August 22, 2014 | Posted in NON-FICTION, ROCK | By



The Life and Times of The Police’s First Guitarist

Before Andy Summers came along, The Police consisted of Stewart Copeland, Sting, and a Corsican named Henry Padovani. Ever wonder what happened to Henry after he was let go from the band? Read this book to find out!

Secret Police Man by Henry Padovani. Available at Amazon.

Secret Police Man by Henry Padovani. Available at Amazon.

Those interested in the punk and new wave music scene of London in the late 70s and early 80s should find an interesting perspective in “Secret Police Man”, the autobiography of The Police’s first guitarist, Henry Padovani. That’s right, in case you didn’t realize, The Police as a band did not always consist of Sting, Stewart Copeland, and Andy Summers. In the band’s earliest days, a Corsican by the name of Henry Padovani was their guitarist – chosen by Copeland more for his great “punk look” than his abilities with his instrument. A one-off gig where Sting and Copeland performed with Summers eventually led to The Police’s change in line-up, and opened up the band’s path to world superstardom.

While the fame and fortune of his one-time bandmates may have passed him by, Henry enjoyed a fascinating and unique life in the music industry nevertheless. He would go on to perform with other acts such as Wayne/Jayne Country & The Electric Chairs, and form his own band The Flying Padovanis. He would become part of the European division of IRS records, and later manage the Italian superstar performer Zucchero. Henry’s recently published autobiography, “Secret Police Man,” covers all of these career highlights and many personal adventures through his lifetime. The book also describes the events leading up to his brief “reunion” on-stage with The Police during their 2007-2008 Reunion Tour.

Henry’s is a fun story to be told, and he comes across as a charming, easy-going fellow – the kind of person you’d love to hang around in a bar with, sharing drinks and stories while listening to musicians jam. Police fans should find some unique insights into the early days of the group here, making it a nice complement to the autobiographies of Sting, Stewart and Andy which have all been released in recent years. There are some racy bits, and stories of indulgence in sex, drugs, and alcohol, but it’s not presented as a salacious “tell-all” expose. Padovani is just brutally honest, admitting to mistakes made as well as good times had. He presents sad stories of other musicians he knew who lost their lives to addictions and drugs, and seems thankful he came out of that scene happy, healthy, and alive.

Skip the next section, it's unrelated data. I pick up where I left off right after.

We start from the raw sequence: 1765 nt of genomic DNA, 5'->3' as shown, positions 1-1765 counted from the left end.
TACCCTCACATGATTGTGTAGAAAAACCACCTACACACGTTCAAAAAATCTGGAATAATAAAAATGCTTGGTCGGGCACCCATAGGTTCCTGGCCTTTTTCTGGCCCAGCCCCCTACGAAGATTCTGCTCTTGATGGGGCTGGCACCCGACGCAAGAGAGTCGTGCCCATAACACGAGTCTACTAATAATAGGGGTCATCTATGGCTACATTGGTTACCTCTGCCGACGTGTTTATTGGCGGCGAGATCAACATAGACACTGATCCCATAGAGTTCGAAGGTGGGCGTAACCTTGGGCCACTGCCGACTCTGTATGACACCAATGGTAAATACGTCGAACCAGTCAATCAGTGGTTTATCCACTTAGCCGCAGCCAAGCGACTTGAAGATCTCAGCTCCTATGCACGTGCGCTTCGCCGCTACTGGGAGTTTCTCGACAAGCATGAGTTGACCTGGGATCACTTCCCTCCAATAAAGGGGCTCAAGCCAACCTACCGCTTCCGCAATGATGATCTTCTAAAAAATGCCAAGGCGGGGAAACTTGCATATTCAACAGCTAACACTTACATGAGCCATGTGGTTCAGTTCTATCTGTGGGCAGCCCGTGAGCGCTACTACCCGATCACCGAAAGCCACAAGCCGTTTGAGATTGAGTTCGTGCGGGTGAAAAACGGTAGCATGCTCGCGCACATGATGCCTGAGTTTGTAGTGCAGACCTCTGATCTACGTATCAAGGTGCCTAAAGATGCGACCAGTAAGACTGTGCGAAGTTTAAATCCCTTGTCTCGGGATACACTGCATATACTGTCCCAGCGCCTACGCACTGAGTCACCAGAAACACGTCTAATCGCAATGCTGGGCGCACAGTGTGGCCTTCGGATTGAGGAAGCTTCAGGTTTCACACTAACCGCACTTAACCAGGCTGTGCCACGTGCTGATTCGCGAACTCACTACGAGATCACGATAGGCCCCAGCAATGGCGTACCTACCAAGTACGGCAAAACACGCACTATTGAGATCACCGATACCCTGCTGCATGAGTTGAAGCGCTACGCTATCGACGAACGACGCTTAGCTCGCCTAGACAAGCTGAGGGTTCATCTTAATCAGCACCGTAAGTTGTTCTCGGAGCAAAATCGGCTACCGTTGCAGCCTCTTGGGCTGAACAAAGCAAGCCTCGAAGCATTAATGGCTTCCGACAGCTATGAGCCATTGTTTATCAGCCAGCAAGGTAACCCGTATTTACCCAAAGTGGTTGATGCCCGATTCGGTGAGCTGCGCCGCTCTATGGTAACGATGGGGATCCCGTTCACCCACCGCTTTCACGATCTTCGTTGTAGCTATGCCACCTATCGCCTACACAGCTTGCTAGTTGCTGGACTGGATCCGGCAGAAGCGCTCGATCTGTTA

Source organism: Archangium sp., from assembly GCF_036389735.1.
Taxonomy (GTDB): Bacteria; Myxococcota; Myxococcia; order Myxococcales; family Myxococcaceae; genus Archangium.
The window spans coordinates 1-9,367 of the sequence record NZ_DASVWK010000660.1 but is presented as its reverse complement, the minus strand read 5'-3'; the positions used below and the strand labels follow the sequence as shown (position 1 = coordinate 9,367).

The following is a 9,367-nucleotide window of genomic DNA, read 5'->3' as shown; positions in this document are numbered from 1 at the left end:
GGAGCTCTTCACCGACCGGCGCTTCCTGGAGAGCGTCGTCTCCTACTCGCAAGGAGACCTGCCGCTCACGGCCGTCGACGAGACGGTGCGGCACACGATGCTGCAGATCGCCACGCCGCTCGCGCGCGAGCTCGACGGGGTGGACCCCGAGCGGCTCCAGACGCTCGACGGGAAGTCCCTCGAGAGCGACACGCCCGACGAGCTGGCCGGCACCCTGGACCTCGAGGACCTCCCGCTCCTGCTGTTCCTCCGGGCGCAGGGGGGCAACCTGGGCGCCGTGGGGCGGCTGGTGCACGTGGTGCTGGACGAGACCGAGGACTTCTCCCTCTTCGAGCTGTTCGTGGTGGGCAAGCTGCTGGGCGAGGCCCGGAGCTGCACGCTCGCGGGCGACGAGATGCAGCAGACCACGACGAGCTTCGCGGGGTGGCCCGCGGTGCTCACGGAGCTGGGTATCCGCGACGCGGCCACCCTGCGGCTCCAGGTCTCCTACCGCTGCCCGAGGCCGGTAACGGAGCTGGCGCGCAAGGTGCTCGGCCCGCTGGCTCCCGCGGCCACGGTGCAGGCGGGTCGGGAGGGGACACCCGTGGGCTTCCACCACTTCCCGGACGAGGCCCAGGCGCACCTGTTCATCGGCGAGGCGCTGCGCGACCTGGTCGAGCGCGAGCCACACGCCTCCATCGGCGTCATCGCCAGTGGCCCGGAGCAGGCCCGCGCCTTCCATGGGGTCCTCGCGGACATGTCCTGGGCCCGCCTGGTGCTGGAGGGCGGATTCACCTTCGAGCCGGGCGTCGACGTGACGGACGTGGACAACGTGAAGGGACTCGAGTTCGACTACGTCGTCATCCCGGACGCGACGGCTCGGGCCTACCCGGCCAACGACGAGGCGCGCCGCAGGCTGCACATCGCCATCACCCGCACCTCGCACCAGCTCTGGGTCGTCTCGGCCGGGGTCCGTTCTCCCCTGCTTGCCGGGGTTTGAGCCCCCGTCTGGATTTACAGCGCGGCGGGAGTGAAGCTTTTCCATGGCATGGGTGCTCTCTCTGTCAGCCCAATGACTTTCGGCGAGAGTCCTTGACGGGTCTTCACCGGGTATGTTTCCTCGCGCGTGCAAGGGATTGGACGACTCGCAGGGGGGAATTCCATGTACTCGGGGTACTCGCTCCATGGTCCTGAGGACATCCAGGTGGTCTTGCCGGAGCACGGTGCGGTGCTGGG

However, “Secret Police Man” does have some problems which need to be addressed in this review. Specifically, the book is clearly self-published and desperately in need of an editor and proofreader. I realize much of the English text was translated from an original French edition, but whoever did the translation was seemingly not well-versed in English grammar at all. This problem is especially evident in the rampant punctuation inconsistencies and errors, most particularly involving dialog and quotes. Sometimes punctuation is missing entirely (sentences with no end periods), sometimes it is doubled (inside and outside of quotes), sometimes it is inside quotes, sometimes it is outside of them…basically, grammatically, the book is a mess. If the punctuation were at least consistent one way or another I could have dealt with it more easily as a reader, but as it is nearly every line of dialog is punctuated differently making the entire publication look very sloppy.

There were also many other simple errors throughout “Secret Police Man” such as misspellings, misalignment of paragraphs, inconsistencies of how song and album titles are noted, etc. It leaves the impression that no one bothered to proofread for these details at all after the initial translation was completed. Parts of the book’s narrative are also jumbled, with abrupt transitions in time and story, jumping here and there without sense or reason. Again, an editor could have helped dramatically with providing more structure for Henry’s stories.

In conclusion, “Secret Police Man” is a book I can recommend only for diehard fans of Henry Padovani, and students of the music scene and individuals described within. Other readers are not likely going to be willing to put up with the amateurish presentation, which is a shame. I really feel like this publication could have been a much better book with a little more care and effort put into it editorially.

sockii

sockii is just your typical Jane-of-All-Trades who never has enough time in her day for all of her projects. She has written for many websites online including Squidoo, Zujava, Yahoo! Contributors Network, HubPages and Wizzley. She has been attending and vending at science fiction and media conventions for over 15 years, and for several years ran an art gallery and jewelry store in Philadelphia. Today she is happy to be living in South Jersey with her partner David and their 6 cats. Sockii is a member of several affiliate sales programs including Amazon Associates and Viglink. Products from these services may be advertised on her posts and pages to generate sales commissions.

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